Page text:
Democrats are Becoming the Party of Secession

secession_cartoon

Michael Goodwin writes: Let’s agree that President Trump’s travel ban on visitors from seven nations was a sensible idea hobbled by flaws, especially regarding green card holders and dual citizens. Let’s also agree we haven’t seen a rollout this clumsy since the debut of ObamaCare, which was far more serious because it penalized millions of Americans while Trump’s order inconvenienced hundreds of foreign nationals.

Still, we can assume, based on past performance, that Trump will learn from the mistakes. His fierce determination to be a successful president cannot co-exist with rookie blunders.

secession-hero-1-h

But what about the other players in the drama? Can we say the media will now correct its excess of bile and cover Trump as a legitimate president and not as an invasive species?

No, no, no. On the contrary, we must say that Trump aide Steve Bannon was on target when he called the Washington media “the opposition party.”

c3morbovyam8bz_

Don’t take his word for it. Stick a toe into the toxic sludge that passes for straight-news coverage in the Washington Post, the New York Times and others.

[Read the full story here, at New York Post]

Look for the use of tell words like “Muslim ban” to describe an executive order that is no such thing. Look for hero worship of protesters, immigrants, refugees, lawyers rushing to the barricades and congressional critics.

Look, too, at the Twitter feeds of editors and reporters from those papers and the major networks. You’ll see their embrace of everything anti-Trump, further evidence they are part of a movement to obstruct the president, not cover him.

dem-racist

Consider, too, their rediscovered love for Republican Sen. John McCain, a man they ignored during the eight-year reign of their savior, Barack Obama. McCain is again the good maverick because he is bucking the media’s permanent enemy, Republicans.

Yet if the media is the opposition party, what is the Democratic Party? It’s supposed to be the loyal opposition, using checks and balances to restrain the president and the excess of one-party rule.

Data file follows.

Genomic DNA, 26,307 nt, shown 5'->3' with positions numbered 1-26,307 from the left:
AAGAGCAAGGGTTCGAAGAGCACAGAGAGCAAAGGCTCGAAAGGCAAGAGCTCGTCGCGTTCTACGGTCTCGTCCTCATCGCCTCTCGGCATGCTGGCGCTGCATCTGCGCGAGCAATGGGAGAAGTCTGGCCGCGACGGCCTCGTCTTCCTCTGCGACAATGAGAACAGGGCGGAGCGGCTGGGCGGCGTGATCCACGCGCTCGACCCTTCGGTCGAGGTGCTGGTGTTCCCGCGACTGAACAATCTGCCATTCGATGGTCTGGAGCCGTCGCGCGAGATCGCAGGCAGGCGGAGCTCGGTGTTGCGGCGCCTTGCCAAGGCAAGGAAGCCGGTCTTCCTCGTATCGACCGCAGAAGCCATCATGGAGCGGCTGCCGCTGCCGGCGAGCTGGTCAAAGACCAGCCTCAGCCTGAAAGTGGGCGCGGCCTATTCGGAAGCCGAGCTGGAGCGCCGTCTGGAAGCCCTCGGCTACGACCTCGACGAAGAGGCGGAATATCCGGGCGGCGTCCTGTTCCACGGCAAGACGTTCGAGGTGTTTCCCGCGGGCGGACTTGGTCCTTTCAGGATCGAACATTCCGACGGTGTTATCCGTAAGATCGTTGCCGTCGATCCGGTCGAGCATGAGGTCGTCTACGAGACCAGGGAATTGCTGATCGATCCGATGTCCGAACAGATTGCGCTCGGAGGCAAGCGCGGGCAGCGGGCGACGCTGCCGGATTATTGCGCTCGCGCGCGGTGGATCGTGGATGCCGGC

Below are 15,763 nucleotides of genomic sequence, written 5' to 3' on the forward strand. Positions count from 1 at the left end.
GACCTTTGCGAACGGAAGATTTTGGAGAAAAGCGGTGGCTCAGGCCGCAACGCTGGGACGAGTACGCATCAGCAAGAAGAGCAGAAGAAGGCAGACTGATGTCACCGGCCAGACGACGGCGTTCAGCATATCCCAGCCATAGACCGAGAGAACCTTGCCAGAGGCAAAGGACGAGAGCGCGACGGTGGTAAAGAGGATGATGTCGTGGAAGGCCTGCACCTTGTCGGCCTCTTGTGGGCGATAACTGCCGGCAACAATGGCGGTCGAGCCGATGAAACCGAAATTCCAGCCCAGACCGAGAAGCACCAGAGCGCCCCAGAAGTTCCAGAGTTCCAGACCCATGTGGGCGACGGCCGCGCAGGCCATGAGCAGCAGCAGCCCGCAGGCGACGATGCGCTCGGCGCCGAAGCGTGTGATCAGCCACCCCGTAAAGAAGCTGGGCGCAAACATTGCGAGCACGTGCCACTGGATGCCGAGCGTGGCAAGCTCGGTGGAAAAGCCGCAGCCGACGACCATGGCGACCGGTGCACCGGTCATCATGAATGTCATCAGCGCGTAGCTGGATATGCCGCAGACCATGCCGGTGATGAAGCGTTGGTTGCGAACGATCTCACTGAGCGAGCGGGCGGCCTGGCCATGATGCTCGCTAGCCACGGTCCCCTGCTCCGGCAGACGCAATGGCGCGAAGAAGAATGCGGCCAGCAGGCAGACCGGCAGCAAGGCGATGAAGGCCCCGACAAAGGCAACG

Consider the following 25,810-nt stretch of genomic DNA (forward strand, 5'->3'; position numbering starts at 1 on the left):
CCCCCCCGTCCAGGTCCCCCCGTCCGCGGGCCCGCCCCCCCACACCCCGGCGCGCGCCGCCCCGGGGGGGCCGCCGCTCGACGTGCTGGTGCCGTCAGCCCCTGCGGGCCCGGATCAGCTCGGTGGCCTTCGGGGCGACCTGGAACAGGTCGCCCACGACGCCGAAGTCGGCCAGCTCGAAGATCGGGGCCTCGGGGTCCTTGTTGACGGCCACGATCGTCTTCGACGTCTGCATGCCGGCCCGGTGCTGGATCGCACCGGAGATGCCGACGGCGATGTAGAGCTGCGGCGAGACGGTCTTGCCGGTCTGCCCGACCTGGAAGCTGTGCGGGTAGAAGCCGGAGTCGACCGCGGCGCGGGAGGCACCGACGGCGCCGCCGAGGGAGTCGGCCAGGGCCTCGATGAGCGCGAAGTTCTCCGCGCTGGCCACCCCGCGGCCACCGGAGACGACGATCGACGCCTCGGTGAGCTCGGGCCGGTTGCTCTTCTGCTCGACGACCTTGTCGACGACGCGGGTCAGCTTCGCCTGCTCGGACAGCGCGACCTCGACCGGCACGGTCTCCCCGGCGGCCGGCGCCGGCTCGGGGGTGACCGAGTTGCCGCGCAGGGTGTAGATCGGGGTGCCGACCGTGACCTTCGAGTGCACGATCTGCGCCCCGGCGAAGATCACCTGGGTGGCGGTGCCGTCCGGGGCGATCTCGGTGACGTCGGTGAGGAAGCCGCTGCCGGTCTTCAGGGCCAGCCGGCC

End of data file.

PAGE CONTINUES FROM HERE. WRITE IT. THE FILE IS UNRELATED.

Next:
LOS ANGELES, CA - NOVEMBER 12: Protesters pass through a tunnel as the march in reaction to the upset election of Republican Donald Trump over Democrat Hillary Clinton in the race for President of the United States on November 12, 2016 in Los Angeles, California, United States. Hundreds of Angelenos have been arrested in recent days and some have vandalized property but the vast majority of the thousands of protesters have remain peaceful. (Photo by David McNew/Getty Images)

Unfortunately, the Dems are following a dangerously different path. Starting with a wide boycott of the inauguration and including their boycott of committee votes on Trump’s cabinet and their pledge to filibuster any Supreme Court nominee, Democrats resemble a party fomenting a secession movement.

Some call it Trump Derangement Syndrome, but that’s too kind. It’s not a temporarily insane reaction, it’s a calculated plan to wreck the presidency, whatever the cost to the country.

Things never seen in the modern era are now rapidly becoming common. Impeachment talk already is rumbling in the party’s hothouses, and Trump was met with a lawsuit the minute he took the oath.

Chuck Schumer and Nancy Pelosi, the top Dems in Congress, led a raucous demonstration Monday night, as if they are community organizers. And Obama couldn’t bear the irrelevance after eight days out of office and felt compelled to encourage disruptions.